No Room on the Wardlist: a Christmas Story

One of my parishioners works in the City. She has done so for years and works extremely hard. In fact she continued to commute in and out of the Square Mile during the entire period of the second lockdown when she was often the only person coming into the office.  As a cleaner it’s not possible to work from home.

She has a 60 + Oyster photocard which means travel is free after 9 am. The only thing is she typically finds herself returning home on the bus in the early morning after her nightshift and has to pay £1.55 for each journey. Sometimes it costs her double that if the bus is delayed or she has to change.

There are thousands like her commuting in and out of the City at night to clean the offices. Many are in their 60s and have this Oyster card.  I suggested that she speak to one of her councillors in the City. Maybe they could represent her case to the Mayor of London who is responsible for Transport for London and seek a waiver for early morning journeys before, say, 7 am? The City of London Corporation is already a great champion for the London Living Wage for low paid workers.

I asked her, incidentally, whether she had a vote in the City. I said as a City worker I thought she would qualify for a “worker vote”.  In fact I knew that the City was busy trying to get workers to register their interest in becoming voters ahead of the next round of elections in March 2022.  The number of voters on the City’s electoral roll had dipped to an all-time low last year during the pandemic and this year the City had employed a crack team to try to bump up the numbers. Councillors openly worried that their legitimacy was at stake because the City’s electorate was so tiny.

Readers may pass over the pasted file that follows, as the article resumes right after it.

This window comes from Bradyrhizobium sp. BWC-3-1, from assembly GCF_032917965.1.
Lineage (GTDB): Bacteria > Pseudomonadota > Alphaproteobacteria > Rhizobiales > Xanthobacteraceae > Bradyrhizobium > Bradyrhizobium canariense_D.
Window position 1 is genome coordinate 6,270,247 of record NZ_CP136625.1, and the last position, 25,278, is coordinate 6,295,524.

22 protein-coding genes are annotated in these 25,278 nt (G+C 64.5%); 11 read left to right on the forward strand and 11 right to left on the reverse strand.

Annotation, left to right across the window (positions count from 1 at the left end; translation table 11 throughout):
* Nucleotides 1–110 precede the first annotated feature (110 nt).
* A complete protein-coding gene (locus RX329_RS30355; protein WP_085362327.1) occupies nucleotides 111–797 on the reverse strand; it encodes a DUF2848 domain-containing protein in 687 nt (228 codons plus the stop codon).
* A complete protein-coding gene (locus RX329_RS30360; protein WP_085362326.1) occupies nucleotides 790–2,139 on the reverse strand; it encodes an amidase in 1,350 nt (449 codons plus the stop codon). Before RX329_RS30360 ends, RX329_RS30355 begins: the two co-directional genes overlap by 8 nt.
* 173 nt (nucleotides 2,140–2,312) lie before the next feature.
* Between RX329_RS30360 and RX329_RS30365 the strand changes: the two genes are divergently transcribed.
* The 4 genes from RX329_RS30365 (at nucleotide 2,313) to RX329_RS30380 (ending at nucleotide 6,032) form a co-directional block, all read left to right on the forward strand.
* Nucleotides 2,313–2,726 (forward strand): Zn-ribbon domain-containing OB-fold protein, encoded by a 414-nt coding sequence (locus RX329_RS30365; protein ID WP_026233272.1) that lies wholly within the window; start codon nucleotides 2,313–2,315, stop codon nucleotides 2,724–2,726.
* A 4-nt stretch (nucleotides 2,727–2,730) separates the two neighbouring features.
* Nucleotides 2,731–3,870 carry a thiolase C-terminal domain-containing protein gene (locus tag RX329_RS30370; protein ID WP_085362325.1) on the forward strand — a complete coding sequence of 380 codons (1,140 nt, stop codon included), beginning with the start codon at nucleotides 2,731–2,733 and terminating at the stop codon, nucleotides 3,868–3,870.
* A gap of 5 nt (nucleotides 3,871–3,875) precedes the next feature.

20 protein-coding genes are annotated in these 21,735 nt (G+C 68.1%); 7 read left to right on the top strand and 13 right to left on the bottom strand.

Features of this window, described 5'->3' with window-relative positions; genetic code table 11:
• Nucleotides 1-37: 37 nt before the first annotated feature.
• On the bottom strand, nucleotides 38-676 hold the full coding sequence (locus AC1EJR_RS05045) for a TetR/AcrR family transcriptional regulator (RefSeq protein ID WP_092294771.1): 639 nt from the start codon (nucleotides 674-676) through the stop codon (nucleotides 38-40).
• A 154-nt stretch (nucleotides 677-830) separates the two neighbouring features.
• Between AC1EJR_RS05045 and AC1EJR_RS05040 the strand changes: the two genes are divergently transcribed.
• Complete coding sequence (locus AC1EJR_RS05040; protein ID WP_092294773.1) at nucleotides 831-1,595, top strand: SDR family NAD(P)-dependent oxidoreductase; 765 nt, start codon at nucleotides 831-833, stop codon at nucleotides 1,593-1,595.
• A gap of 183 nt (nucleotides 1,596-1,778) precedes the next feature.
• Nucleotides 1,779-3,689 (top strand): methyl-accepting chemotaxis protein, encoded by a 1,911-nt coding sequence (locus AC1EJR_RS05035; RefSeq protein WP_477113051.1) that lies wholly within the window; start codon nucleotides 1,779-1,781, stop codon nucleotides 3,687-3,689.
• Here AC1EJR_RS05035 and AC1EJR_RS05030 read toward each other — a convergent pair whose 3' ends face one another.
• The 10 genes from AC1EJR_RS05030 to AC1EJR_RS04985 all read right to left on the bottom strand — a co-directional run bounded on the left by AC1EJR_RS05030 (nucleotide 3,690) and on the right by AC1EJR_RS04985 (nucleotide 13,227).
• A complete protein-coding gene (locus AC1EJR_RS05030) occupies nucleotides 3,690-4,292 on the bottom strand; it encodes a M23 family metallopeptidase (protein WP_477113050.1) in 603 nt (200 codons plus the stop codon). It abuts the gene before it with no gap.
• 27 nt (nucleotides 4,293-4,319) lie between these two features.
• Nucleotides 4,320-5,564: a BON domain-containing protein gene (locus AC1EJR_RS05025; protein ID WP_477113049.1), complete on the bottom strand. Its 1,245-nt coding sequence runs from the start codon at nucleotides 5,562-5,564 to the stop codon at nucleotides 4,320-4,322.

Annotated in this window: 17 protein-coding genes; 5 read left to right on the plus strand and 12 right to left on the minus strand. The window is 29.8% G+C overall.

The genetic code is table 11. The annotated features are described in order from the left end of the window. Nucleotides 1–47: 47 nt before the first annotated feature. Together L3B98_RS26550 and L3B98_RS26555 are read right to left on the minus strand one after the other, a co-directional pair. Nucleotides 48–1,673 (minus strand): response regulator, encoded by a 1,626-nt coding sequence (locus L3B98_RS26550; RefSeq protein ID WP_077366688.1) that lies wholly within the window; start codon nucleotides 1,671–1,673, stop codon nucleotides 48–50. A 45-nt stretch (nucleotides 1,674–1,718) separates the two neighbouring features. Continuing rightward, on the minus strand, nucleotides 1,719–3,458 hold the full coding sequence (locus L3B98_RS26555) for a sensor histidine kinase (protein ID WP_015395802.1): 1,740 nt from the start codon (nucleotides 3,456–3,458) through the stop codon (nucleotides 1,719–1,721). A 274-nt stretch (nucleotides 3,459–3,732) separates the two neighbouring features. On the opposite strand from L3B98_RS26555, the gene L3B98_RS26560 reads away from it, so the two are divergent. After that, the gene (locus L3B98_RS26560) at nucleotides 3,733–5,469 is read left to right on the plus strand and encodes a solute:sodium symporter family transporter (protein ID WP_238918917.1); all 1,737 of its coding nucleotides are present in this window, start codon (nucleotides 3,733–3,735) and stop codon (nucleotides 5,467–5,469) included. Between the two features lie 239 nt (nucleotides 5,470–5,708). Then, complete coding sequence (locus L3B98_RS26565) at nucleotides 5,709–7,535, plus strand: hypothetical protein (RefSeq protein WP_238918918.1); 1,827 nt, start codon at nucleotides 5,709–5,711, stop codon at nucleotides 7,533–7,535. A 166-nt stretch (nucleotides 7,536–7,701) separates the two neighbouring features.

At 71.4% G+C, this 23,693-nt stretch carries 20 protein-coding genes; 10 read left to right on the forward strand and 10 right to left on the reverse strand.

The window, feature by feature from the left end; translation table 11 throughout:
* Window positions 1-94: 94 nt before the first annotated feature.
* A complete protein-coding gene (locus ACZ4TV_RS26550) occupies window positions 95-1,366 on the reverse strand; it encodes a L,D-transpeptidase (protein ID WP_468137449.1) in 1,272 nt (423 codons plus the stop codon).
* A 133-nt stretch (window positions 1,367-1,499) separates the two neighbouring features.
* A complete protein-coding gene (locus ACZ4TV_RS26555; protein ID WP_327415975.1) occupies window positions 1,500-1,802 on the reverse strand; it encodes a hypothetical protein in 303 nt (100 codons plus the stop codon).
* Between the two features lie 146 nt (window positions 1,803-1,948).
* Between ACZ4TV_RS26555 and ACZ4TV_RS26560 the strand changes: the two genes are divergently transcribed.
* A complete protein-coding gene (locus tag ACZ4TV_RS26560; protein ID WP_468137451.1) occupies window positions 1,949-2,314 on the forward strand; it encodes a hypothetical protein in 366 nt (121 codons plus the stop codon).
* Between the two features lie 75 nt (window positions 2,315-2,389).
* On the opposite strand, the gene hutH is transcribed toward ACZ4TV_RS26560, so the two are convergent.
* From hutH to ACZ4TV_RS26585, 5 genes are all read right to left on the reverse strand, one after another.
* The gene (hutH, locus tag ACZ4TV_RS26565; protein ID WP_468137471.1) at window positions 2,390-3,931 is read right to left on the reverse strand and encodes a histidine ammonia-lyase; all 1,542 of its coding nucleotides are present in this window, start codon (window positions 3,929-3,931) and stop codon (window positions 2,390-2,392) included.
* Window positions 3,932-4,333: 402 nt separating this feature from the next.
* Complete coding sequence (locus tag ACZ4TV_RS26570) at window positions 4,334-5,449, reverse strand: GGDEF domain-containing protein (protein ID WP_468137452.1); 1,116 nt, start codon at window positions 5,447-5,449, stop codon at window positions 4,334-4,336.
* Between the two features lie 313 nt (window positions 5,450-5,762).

The way it works is that companies, charities, churches and all manner of organisations in the City, including the City Corporation itself, are “qualifying bodies” and can appoint voters. The number of votes each can appoint depends on the size of its workforce. There is a taper to prevent large employers from swamping a ward. Also “qualifying bodies” need to make their voting appointments to reflect the composition of their workforce and do so in an open and clear way. If a director gets a vote, so too should a cleaner, that sort of thing.

My parishioner filled in a form on a website and requested a vote. She heard nothing after a few days. Conscious that the deadline was approaching she asked me to look into it. The City’s Electoral Engagement officer emailed to say that because she cleaned an office run by the City Corporation she couldn’t have a vote that way. Despite the fact that it was harrying qualifying bodies all over the City to exercise their democratic responsibilities, it seemed that the City Corporation didn’t itself give votes to its workforces or contractors.

Why not? No one knew. A formal policy decision had never taken place. There were murmurings about “custom and practice”. The reality is that for the last twenty years since this voting arrangement had been put in place no one had challenged it.  Nobody who works for one of the City’s sizable operations – the Barbican, the City of London Police, Guildhall  itself – is allowed a vote.

Now, however, my parishioner was questioning it and the City had a little panic. What happened next was quite remarkable. On the last day it was possible to challenge the ward lists the City’s legal adviser produced a Late Item for the Policy Committee, asking the City’s leadership to, well, form a policy.

You can see what happened last week on YouTube. The item begins at about 30 mins. Clearly some members of the committee knew what was going on and others didn’t.  Those who spoke against it spoke of the risk of “conflict of interests”. They said it would be “embarrassing” for councillors to have to canvas the votes of officers.  It was even pointed out (by the City’s solicitor in his report, no less) that if you gave the Guildhall workers the vote it could affect the result of the election.  The committee chair said that this for her was a “distinguisher” and a reason she was against it. Voting impacts elections.

If you have a moment over the next few days, log on to the YouTube account, pour yourself a glass of port and enjoy the spectacle of the City of London Corporation making it up as it goes along. It may be the oldest municipal democracy in continuous existence in the world – so it says – but really doesn’t approve of the practice for itself.